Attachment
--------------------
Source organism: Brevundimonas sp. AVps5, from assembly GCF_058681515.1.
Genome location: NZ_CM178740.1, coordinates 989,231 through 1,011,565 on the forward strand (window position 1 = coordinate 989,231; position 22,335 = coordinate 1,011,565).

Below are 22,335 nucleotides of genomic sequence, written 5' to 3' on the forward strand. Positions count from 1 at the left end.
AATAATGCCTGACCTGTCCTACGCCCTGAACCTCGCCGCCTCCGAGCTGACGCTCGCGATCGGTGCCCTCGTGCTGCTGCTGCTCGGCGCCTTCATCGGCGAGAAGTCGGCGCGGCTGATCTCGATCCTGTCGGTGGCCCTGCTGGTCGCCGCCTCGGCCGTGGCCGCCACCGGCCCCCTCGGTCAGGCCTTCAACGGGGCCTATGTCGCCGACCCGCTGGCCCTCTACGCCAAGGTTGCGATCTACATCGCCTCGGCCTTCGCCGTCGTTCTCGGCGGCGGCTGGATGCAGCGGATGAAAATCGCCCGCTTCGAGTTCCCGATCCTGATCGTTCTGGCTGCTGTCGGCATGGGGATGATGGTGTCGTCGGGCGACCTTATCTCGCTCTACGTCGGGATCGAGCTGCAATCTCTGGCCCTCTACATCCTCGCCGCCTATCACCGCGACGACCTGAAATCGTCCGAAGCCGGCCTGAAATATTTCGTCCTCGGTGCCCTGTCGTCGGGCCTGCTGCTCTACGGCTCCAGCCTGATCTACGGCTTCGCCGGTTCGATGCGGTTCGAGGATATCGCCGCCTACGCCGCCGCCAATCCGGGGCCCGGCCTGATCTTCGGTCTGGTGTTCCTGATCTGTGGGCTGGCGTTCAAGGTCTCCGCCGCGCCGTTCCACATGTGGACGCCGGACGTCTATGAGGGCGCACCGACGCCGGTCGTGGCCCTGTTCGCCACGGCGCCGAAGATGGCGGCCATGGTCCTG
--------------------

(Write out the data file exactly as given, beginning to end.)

Source organism: Brevundimonas sp. AVps5, from assembly GCF_058681515.1.
Genome location: NZ_CM178740.1, coordinates 989,231 through 1,011,565 on the forward strand (window position 1 = coordinate 989,231; position 22,335 = coordinate 1,011,565).

Below are 22,335 nucleotides of genomic sequence, written 5' to 3' on the forward strand. Positions count from 1 at the left end.
AATAATGCCTGACCTGTCCTACGCCCTGAACCTCGCCGCCTCCGAGCTGACGCTCGCGATCGGTGCCCTCGTGCTGCTGCTGCTCGGCGCCTTCATCGGCGAGAAGTCGGCGCGGCTGATCTCGATCCTGTCGGTGGCCCTGCTGGTCGCCGCCTCGGCCGTGGCCGCCACCGGCCCCCTCGGTCAGGCCTTCAACGGGGCCTATGTCGCCGACCCGCTGGCCCTCTACGCCAAGGTTGCGATCTACATCGCCTCGGCCTTCGCCGTCGTTCTCGGCGGCGGCTGGATGCAGCGGATGAAAATCGCCCGCTTCGAGTTCCCGATCCTGATCGTTCTGGCTGCTGTCGGCATGGGGATGATGGTGTCGTCGGGCGACCTTATCTCGCTCTACGTCGGGATCGAGCTGCAATCTCTGGCCCTCTACATCCTCGCCGCCTATCACCGCGACGACCTGAAATCGTCCGAAGCCGGCCTGAAATATTTCGTCCTCGGTGCCCTGTCGTCGGGCCTGCTGCTCTACGGCTCCAGCCTGATCTACGGCTTCGCCGGTTCGATGCGGTTCGAGGATATCGCCGCCTACGCCGCCGCCAATCCGGGGCCCGGCCTGATCTTCGGTCTGGTGTTCCTGATCTGTGGGCTGGCGTTCAAGGTCTCCGCCGCGCCGTTCCACATGTGGACGCCGGACGTCTATGAGGGCGCACCGACGCCGGTCGTGGCCCTGTTCGCCACGGCGCCGAAGATGGCGGCCATGGTCCTG